The Other Life by Susanne Winnacker

Published by Usborne

From its butterfly cover to the blurb ‘Danger isn’t the only thing that makes your heart beat faster…’ I must confess I was a little concerned I was stepping into teen romantic fiction once again with this new YA debut from Susanne Winnacker. But, despite being concerned most of the way through the book that suddenly things would take a sudden diversion into full-on youthful passion, I’m pleased to report that the elements of first love within the dystopian world of LA in no way get in the way of a damn good story full of action, horror and a significant amount of gore along the way.

The central character of Sherry has been entrapped within a bunker with her family for 3 years, 1 month, 1 week and 6 days before she has to venture outside with her father in search of food. The eerie wasteland of what remains of LA awaits them, along with a distinct lack of people. But there are nests – nests full of vicious Weepers – a fantastic creation, as varied in type and appearance as dogs, many very close still to the human form which they once took and all with blazing yellow eyes leaking milky tears at all times. Her father is snatched away by the creatures, leaving Sherry to fend for herself a while until she finds Joshua and his family, who have set up their base in Safe Haven with other survivors of the viral outbreak. They are then faced with challenges – to find Sherry’s father, and to get back to the shelter to move the remaining members of Sherry’s family – one of whom, her grandfather, is unable to give anything but a chilly reception to any that meet him.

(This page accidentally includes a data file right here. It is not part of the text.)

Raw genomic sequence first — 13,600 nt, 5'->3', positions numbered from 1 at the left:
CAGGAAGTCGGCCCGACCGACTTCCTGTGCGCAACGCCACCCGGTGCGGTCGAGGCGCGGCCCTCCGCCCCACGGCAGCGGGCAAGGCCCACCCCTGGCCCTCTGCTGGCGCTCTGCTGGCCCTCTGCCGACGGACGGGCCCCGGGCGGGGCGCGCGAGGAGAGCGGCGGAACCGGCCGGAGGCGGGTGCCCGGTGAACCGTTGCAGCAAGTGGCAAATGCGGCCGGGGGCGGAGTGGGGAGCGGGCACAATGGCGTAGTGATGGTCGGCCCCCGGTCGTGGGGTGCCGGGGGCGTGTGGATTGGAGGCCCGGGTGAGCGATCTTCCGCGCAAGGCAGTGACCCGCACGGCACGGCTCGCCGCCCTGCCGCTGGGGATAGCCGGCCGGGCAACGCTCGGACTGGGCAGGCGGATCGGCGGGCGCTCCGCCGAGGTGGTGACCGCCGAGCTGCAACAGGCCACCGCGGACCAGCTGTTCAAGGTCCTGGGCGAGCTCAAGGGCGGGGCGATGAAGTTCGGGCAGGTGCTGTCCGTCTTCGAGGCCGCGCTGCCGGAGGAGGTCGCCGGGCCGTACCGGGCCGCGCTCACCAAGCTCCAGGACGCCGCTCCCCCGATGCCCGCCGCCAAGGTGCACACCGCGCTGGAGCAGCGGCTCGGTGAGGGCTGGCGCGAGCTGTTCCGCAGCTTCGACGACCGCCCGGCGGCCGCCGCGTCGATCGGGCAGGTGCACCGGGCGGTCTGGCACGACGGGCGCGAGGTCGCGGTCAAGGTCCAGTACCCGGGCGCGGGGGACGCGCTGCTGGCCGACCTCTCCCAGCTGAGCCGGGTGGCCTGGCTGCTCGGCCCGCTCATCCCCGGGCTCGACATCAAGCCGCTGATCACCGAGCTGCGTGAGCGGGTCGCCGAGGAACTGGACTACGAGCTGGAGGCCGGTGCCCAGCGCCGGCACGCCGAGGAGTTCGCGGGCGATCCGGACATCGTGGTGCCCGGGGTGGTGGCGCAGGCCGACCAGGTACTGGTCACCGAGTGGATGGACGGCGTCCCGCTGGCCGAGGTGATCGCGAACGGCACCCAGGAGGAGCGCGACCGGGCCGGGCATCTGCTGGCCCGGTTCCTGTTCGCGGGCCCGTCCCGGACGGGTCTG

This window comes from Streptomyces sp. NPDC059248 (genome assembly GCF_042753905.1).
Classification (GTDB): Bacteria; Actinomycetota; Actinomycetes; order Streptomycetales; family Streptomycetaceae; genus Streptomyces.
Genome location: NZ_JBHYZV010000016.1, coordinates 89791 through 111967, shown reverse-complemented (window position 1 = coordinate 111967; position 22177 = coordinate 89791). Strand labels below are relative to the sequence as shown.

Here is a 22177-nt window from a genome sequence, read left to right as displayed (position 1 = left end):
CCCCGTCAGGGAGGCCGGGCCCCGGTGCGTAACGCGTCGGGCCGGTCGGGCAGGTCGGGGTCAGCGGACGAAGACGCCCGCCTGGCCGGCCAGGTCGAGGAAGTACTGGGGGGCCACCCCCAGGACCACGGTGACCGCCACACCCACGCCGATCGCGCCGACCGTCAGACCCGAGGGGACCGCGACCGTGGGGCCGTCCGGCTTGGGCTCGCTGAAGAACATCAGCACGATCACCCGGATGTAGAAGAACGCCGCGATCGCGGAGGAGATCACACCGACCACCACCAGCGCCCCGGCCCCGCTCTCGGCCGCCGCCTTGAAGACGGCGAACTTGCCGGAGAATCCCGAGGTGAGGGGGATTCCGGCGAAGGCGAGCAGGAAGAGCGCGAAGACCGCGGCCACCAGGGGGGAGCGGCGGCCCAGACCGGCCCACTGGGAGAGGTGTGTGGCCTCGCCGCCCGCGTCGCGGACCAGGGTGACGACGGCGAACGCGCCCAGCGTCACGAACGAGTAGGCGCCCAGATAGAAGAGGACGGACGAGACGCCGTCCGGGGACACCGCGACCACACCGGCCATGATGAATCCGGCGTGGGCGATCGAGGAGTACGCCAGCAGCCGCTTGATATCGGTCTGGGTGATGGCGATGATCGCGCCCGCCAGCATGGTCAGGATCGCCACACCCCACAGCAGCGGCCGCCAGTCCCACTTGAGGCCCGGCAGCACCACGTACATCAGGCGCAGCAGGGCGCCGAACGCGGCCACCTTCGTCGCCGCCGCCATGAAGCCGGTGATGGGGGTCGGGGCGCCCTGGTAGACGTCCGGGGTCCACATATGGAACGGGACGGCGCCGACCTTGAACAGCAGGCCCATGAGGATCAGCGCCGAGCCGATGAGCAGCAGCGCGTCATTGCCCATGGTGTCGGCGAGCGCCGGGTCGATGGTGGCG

The element of creatures formed from what were once humans is a key element to the book, providing the horrific and painful combination of kill or be killed that has for many years been a staple of the best in horror fiction and films (Richard Matheson’s ‘I Am Legend’ and the recent tv show ‘The Walking Dead’ immediately sprung to mind). The other adult title it bears great comparison to in recent years would be Justin Cronin’s ‘The Passage’ but ‘The Other Life’ manages to capture the same themes, horror and the want to read more after closing the covers within far fewer pages than that doorstopper.

Ending perfectly, but in a way that can easily lead to a second book (which I hope isn’t long in coming), ‘The Other Life’ is just like real life in that it leaves us with nagging questions and wanting to know more and yet, upon finishing the book and settling to sleep, it will stay with you as your mind races to provide a closure for the characters and their story.

Open your shelter door, check carefully around you, and then run – run to the bookshops and buy – after all, this is a guide to survival.

Keith

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